C. Tech Companies and Immigration Reform

Tech companies and startups alike rely not only on independent contractors, but on foreign labor as well.  The issue with outsourcing is one that continues to be at the forefront of political discourse.[16]  Still, tech companies value high-skilled foreign labor, especially foreign engineers, whom the tech industry has continually fought to make it easier to hire.[17]  Expectedly, unions have aggressively spoken out against such efforts.  In 2013, a legislative representative for the American Federation of Labor and Congress of Industrial Organizations (AFL-CIO) stated, “The tech industry is, frankly, being greedy.  They are … blatantly trying to roll back requirements that give high-skilled American workers a fair shot at getting a job.”[18]

Recently, the Obama administration announced a new rule that would allow work permits to be provided to qualified spouses of highly skilled immigrants who are in the United States on temporary visas.[19]  This rule has been sought out by tech companies and other businesses in general.[20]  The change will primarily affect temporary workers from India and China and represents an effort both to help create jobs and to reform what has been widely acknowledged as a dysfunctional immigration system.[21]

D. Opening the Gates to Unions

In November of 2014, shuttle bus drivers under the employ of Facebook joined with the Teamsters Local 853.[22]  The alignment came amidst the drivers’ complaints of being underpaid, overworked, and unfairly compensated for time on the job.[23]  In February, the two entities formulated a union contract that was unanimously agreed upon prior to proposal.[24]  In March, Facebook accepted the terms, which included an increase in average pay “from $18 an hour to $24.50 an hour.”[25]  Other benefits include “11 paid holidays, up to five weeks of paid vacation, paid bereavement leave, paid health care for full-time workers and their families, guaranteed overtime and more.”[26]  While Facebook has set an example, it is not the only major tech company implementing improved working conditions for its employees.  Apple and Google will also be providing increased hourly pay and benefits to its shuttle drivers.[27]  Compass Transportation employees who shuttle Apple, Yahoo, eBay, Zynga, Genentech, and Amtrak have unionized recently.[28]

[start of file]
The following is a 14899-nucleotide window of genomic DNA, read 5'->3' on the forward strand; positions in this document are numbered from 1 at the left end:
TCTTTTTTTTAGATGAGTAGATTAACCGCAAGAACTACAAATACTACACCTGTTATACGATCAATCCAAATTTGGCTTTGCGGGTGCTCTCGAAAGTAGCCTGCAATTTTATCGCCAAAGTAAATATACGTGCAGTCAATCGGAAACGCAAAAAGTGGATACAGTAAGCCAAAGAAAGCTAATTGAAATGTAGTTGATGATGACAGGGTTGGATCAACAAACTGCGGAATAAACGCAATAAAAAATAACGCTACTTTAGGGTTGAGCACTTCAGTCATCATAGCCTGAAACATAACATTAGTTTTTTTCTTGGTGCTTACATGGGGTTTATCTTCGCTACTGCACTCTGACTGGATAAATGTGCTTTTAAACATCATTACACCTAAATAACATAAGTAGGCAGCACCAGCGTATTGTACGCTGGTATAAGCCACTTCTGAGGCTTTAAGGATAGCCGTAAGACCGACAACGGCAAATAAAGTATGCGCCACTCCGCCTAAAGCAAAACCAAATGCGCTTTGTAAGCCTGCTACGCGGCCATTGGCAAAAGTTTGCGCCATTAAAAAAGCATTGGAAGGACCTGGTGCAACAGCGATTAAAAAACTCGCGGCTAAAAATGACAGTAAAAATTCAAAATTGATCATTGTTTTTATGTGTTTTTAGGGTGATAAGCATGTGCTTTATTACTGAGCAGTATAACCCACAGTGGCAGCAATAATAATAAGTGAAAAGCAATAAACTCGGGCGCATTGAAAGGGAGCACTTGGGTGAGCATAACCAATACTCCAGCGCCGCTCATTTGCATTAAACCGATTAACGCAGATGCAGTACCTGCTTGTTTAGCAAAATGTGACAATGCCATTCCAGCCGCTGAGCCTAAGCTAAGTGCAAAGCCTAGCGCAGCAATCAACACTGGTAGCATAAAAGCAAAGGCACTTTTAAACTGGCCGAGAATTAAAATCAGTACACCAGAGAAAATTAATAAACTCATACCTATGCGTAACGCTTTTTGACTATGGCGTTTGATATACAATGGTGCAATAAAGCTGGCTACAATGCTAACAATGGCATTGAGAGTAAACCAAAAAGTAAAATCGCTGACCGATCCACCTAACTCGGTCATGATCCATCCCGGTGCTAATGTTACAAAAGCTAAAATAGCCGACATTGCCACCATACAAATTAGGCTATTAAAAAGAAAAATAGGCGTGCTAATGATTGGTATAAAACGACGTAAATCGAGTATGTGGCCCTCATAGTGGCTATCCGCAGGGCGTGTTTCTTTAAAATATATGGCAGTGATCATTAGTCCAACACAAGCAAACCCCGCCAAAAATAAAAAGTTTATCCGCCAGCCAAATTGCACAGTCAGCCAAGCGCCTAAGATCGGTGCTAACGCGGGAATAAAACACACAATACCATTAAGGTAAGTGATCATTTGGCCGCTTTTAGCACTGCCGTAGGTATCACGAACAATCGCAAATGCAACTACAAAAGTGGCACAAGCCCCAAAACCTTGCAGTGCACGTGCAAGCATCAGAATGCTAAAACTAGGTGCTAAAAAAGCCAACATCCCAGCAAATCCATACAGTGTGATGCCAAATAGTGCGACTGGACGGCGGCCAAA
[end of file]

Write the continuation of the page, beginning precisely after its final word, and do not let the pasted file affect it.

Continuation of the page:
III. Analysis

Perhaps the shifting labor and employment landscape in Silicon Valley is indicative of a future wherein unions play a larger role in tech companies’ affairs; however, questions remain as to whether labor unions would be a good idea for developed startups and who is likely to be unionized within these startups.  As of now, drivers have been successful in either pushing forth important lawsuits, as in Uber and Lyft’s cases, or they have executed union contracts, as with Facebook.  Whether engineers, for example, will be successful in yielding similar achievements or whether they even want to do so is uncertain.

Labor unions are typically brought in to assist in improving working conditions for laborers, but startup companies are generally known for taking great care of their employees.  Google and Facebook both made Forbes’ “20 Best Places to Work in 2015” list and it is no wonder.[29]  These companies not only innovate the products of tomorrow, but they also have a hand in innovating the work environment.[30]  They are able to recruit attractive talent through “[c]ushy salaries, luxurious dining amenities, and decentralized management structures.”[31]